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6th grade writing help

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I have been asked to tutor a young girl, who is in 6th grade at PS. Today I asked her to read the chapter on Alexander the Great, that is the Story of the World Vol 1. It is 7 pages long and it took her 45 mins to read it. Is it me, or is that quite a long time to read such a short amount of pages?


When she had finished reading, I asked her some questions about the chapter, and then asked her to write down what we had talked about. Now writing is not my strong point, but I know that this is not good writing. I have left all spelling and punctuation as she wrote it.


Alexander The Great


Alexander the great,


Alexander means Ruler of men, so they say he was a great Ruler of men. One day king phiip (Alexanders father) was looking for a warhorse and found one but said it was to wild and he could not tame it, Alexander said he could so they made a deal and Philip said he would buy it if Alex could tame it, so he did.

The when Philip died Alexander became king he said he had a bigger goal then his dad that was to rule empire and he acommplesed but Alexander wanted to rule Persia so he did but the Alexander died age 33 no one knows why but one thing is he was posion the also thought he had malaria a fever from a mosquitoes



Please, please tell me how I can help this girl.

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Since your heading says that you need help with writing, I think I would RUN to the bookstore and purchase R&S English 5 as soon as possible! This girls needs help with grammar, and as she learns those fundamentals with R&S she'll also learn composition. It isn't a quick fix, but well worth the time because it would be thorough.


:D Best of luck!




Edited by HSMom2One
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I would start with copywork, and she would need to do it every day, perfectly. That would gradually get her in the habit of reasonable punctuation and capitalization.


I would discuss stories with her regularly. So, for instance I would talk about Alexander the Great after we each read it. What struck you about him? What was the most important accomplishment that he did? What legacy does he leave behind? After we did that for several stories, I'd start delving deeper. What is the most important piece of information in this section? In this paragraph? Why do you think that this is more important than that?


I would probably alternate between history and literature in these readings and discussion, and use the logic stage questions in TWTM for the literature.


After she had been doing copywork every day for about a week, I would add (not replace it with) Editor in Chief--the easiest volume.

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Have her do the narration sentence by sentence before she writes it down.


1. She reads the material to herself

2. You ask her questions to check understanding and lead her to a complete, accurate narration

3. Give her a pencil and paper and ask her to tell you what her first sentence will be.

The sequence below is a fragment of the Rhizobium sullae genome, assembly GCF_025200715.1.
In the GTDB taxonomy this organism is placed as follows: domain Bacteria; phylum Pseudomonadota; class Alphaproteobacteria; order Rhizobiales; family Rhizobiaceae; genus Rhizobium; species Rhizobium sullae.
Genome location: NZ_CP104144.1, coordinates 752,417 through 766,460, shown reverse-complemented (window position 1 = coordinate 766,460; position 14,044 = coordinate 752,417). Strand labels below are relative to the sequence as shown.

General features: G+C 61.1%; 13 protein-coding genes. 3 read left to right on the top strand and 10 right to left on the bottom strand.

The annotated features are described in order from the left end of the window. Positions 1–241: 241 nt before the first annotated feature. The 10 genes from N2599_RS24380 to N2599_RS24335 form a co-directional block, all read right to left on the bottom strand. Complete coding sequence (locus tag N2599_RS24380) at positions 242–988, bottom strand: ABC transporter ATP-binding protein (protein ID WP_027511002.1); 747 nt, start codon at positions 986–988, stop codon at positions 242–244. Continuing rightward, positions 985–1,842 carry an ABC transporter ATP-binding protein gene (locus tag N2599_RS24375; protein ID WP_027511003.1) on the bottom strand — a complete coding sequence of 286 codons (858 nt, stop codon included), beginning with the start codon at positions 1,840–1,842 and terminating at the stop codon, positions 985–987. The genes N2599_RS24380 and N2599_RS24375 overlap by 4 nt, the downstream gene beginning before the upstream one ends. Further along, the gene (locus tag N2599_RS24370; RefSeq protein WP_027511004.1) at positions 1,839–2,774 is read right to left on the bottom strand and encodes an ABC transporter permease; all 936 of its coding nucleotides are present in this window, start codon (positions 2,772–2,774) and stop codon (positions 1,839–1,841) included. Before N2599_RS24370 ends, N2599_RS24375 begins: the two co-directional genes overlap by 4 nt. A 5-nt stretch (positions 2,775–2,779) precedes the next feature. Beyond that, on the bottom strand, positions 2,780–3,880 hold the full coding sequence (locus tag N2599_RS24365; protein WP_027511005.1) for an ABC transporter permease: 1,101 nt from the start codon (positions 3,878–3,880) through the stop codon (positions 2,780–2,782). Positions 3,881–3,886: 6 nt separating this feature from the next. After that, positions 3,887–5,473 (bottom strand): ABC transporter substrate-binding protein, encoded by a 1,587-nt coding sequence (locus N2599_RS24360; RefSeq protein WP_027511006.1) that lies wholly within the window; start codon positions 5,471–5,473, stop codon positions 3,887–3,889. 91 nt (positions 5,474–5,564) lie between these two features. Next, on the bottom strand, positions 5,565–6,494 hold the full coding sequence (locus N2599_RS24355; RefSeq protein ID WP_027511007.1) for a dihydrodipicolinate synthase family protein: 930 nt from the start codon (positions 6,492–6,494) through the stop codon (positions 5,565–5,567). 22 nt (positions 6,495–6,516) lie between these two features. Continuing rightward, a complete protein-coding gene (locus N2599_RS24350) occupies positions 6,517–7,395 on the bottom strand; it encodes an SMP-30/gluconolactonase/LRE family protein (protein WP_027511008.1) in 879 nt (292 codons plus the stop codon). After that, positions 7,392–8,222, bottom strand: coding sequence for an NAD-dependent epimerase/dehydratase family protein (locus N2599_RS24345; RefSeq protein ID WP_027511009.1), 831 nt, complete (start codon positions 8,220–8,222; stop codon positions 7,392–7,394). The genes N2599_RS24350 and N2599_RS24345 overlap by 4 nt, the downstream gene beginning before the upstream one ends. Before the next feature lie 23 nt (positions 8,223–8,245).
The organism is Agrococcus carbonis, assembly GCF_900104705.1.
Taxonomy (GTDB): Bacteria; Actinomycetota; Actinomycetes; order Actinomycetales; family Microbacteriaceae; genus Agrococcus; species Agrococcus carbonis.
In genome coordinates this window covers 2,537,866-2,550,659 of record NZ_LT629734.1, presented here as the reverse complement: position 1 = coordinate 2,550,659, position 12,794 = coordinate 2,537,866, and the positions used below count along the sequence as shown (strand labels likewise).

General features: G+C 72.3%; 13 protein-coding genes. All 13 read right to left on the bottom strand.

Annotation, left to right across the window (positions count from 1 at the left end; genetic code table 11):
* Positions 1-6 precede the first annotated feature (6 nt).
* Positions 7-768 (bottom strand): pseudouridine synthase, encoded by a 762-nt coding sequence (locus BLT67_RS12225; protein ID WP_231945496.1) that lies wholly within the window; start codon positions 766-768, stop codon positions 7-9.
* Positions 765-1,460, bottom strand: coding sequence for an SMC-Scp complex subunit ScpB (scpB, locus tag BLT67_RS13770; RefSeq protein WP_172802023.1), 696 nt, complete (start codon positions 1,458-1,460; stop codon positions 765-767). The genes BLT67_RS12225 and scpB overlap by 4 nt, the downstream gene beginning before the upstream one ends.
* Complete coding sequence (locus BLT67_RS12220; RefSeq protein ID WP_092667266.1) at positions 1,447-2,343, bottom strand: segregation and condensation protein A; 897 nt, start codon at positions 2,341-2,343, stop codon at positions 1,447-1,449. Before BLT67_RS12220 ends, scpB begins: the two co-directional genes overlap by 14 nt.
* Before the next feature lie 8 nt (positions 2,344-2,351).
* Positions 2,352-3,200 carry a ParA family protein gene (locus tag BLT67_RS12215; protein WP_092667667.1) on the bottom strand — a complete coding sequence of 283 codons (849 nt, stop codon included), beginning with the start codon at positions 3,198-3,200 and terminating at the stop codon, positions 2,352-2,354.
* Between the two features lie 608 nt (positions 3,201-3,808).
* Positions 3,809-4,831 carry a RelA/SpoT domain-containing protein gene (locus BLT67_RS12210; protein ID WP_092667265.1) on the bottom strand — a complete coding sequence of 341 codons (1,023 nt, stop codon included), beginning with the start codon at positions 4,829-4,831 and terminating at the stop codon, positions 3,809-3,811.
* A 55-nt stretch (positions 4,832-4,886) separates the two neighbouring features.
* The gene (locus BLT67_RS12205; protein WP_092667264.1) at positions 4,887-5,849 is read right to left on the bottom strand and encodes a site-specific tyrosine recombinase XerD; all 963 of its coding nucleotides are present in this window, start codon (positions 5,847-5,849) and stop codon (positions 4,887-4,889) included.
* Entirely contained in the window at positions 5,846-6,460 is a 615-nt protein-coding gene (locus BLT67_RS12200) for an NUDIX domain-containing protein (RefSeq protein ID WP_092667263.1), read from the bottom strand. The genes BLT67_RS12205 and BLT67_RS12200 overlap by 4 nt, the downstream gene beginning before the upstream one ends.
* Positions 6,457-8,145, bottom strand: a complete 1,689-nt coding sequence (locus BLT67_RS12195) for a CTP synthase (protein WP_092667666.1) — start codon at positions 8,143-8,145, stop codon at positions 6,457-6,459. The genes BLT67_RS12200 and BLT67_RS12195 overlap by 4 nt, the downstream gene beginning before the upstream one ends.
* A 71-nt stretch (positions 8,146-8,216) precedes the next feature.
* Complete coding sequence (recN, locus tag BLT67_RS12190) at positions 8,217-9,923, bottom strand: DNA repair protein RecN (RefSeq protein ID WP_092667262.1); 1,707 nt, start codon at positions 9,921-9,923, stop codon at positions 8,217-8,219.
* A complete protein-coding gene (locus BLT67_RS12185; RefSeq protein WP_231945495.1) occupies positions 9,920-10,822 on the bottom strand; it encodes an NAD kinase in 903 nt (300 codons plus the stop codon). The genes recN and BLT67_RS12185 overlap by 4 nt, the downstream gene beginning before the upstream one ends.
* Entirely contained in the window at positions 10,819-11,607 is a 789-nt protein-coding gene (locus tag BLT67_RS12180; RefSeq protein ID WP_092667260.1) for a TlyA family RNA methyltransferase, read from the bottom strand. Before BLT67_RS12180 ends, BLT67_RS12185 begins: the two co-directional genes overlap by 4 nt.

4. After she tells you, verbally help her correct it if it's incomplete or run on. Remind her what a sentence is - a complete thought with a subject (a part that names) and a predicate (the part that tell what happened).

5. Once she can verbalize a complete sentence that makes sense within the context of the narration, let her write it down.

6. Lather, rinse, repeat for every single sentence she writes.


She needs to start thinking sentence by sentence - thought by thought.

Edited by Stacy in NJ
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I agree that she needs step-by step handholding. She needs to get the thoughts in her brain on paper, and verbalizing them to you first is important. However, I recommend R&S Grammar 4, because R&S 5 would probably be too challenging for her.


It looks like she is struggling with spelling, too. You will need to help her with this bit by bit, perhaps by keeping a list of words she's missed and looking for phonetic patterns. You could then make very short lessons on words that are of a similar type. Eventually she could keep her own spelling/vocabulary notebook. Be careful, though. It would be better tries to use a richer vocabulary and misspells than if she plays it safe and only uses short words.


Copywork is very important, too. Work from that up to dictation. SWB has a good video on Youtube that shows how she did dictation with her son.


If you want some inspiration and direction about writing, SWB's three writing and one literature mp3 downloads are well worth listening to.


Blessings to you for trying to help this girl,


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Some public school children haven't been trained in the art of concentrating while reading and many tend to sort of "fly away" or doze off, and sort of have to keep coming back to the story mentally. Some children don't do well reading silently. I for one, still find myself mouthing words in order to hear them, I tend to do better with a mix of reading and hearing myself read outloud, a mix of visual and auditory. I don't do it all the time, but I tend to find that when I really need to concentrate, this helps me to better absorb the materials.


I think the advice to get the Rod and Staff 4 is great, and I would also add Spelling Plus Dictation, to bring her up to level in spelling in an easier non-threatening way (you know, not another workbook). You could easily go through the lists to sort of gauge where she is at and start 4-8 dictation sentences daily from there. This will teach her to be alert to her own errors and also help tremendously with punctuation. It's also a very easy way to introduce dictation.




Dee :)

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